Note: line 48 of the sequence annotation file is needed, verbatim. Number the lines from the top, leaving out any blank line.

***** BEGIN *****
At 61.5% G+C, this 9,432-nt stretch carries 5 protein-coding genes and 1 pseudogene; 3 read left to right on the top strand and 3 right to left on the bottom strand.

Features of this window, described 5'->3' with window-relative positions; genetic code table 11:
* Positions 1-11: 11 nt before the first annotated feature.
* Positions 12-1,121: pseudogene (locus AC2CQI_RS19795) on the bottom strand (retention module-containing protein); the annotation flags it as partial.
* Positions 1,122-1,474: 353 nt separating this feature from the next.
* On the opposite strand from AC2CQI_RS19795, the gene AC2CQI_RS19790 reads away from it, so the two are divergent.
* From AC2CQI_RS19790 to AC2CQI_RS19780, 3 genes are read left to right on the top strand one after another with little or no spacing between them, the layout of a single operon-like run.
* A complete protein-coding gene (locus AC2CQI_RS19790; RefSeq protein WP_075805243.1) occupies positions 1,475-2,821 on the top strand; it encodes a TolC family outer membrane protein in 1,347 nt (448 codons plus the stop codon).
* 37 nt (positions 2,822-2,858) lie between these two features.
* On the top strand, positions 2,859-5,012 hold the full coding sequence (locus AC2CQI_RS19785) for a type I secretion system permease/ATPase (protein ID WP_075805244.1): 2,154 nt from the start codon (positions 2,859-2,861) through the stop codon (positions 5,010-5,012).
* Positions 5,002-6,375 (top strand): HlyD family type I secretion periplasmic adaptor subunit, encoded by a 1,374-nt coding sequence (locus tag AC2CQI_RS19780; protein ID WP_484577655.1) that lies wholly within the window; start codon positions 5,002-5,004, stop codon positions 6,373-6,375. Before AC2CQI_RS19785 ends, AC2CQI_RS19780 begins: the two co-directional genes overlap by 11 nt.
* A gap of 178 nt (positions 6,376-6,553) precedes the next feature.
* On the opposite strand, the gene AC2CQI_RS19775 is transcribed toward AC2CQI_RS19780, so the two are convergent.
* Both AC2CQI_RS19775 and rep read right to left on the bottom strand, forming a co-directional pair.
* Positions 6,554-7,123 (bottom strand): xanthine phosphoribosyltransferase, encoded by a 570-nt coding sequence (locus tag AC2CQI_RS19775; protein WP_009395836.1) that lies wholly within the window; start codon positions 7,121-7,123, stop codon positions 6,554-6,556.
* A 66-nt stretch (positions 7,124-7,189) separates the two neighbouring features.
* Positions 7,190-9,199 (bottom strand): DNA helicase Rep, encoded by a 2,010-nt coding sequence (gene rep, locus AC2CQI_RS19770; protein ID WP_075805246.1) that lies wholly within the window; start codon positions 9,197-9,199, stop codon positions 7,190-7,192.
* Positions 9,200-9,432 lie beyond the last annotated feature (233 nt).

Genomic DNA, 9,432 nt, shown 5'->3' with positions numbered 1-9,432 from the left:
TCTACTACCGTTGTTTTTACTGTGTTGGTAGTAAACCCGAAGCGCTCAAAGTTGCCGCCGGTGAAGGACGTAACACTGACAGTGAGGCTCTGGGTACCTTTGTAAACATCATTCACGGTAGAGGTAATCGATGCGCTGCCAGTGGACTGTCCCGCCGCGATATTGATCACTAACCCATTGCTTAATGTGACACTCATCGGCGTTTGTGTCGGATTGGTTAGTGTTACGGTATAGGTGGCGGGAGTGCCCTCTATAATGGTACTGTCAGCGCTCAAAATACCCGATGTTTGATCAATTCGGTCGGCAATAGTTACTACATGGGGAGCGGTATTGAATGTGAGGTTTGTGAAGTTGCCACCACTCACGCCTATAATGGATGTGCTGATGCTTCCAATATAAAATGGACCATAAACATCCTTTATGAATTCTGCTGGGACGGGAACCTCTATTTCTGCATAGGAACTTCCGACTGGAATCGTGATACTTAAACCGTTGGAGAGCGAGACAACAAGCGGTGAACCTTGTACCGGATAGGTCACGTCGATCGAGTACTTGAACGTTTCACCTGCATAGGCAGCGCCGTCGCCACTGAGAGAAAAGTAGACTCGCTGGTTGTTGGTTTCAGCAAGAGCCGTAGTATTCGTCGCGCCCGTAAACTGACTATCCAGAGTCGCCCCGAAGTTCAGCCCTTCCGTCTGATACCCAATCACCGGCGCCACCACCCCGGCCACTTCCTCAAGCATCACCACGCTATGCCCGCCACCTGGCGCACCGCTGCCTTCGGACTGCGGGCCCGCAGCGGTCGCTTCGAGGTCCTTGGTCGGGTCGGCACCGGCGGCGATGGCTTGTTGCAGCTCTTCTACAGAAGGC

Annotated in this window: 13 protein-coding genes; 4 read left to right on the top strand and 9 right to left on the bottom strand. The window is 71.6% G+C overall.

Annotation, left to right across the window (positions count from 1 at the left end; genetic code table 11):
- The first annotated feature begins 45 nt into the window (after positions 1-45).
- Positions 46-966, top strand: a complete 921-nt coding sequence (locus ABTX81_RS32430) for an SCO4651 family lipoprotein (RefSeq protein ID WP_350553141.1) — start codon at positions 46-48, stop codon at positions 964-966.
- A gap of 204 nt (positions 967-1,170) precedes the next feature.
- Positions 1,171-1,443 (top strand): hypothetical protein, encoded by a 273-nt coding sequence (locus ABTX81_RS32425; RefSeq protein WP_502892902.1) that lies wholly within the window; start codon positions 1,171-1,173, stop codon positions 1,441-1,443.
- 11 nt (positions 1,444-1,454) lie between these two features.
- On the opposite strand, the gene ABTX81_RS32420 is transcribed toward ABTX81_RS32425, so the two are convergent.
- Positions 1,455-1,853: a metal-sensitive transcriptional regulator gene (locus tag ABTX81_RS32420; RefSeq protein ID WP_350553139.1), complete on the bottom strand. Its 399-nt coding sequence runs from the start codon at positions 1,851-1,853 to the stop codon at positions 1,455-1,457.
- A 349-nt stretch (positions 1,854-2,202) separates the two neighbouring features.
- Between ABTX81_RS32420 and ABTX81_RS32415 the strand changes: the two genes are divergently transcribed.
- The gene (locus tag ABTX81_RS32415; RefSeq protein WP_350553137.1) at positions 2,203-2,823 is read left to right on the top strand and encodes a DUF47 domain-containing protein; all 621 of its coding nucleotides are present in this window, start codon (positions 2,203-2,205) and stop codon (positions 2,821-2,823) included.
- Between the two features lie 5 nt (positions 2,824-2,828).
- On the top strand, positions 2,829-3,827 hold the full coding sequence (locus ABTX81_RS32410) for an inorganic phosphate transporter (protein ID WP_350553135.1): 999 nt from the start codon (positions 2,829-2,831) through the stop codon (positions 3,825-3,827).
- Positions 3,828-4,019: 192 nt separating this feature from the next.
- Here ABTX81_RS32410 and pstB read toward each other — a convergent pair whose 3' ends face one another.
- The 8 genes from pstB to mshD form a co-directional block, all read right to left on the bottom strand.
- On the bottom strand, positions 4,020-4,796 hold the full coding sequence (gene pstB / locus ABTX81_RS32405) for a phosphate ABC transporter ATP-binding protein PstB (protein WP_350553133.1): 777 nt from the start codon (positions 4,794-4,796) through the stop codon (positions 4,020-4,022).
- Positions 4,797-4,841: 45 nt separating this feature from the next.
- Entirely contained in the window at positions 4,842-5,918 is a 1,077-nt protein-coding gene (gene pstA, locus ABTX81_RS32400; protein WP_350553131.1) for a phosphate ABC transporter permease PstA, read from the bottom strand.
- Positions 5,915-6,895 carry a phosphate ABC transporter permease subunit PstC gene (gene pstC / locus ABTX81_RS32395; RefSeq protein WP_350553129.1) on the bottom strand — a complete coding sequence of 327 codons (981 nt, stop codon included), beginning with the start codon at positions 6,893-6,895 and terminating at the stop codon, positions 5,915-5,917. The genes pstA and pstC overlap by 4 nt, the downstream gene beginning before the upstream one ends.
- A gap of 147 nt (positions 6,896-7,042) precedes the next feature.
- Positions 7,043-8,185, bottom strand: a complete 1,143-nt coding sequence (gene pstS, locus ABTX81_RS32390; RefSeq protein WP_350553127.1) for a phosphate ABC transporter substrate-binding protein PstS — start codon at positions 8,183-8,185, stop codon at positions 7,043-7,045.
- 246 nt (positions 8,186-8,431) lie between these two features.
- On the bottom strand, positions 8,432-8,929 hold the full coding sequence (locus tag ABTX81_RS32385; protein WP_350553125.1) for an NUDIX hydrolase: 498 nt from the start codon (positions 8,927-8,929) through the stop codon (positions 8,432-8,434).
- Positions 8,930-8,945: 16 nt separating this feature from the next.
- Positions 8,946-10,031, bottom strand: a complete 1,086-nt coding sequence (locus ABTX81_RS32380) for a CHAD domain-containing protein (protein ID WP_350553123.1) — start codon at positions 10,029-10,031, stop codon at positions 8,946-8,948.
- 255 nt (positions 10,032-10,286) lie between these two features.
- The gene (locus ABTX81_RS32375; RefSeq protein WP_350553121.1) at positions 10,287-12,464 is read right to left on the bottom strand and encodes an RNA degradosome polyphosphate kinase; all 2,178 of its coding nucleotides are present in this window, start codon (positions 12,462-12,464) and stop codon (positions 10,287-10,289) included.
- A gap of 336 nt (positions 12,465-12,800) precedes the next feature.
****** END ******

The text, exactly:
- 255 nt (positions 10,032-10,286) lie between these two features.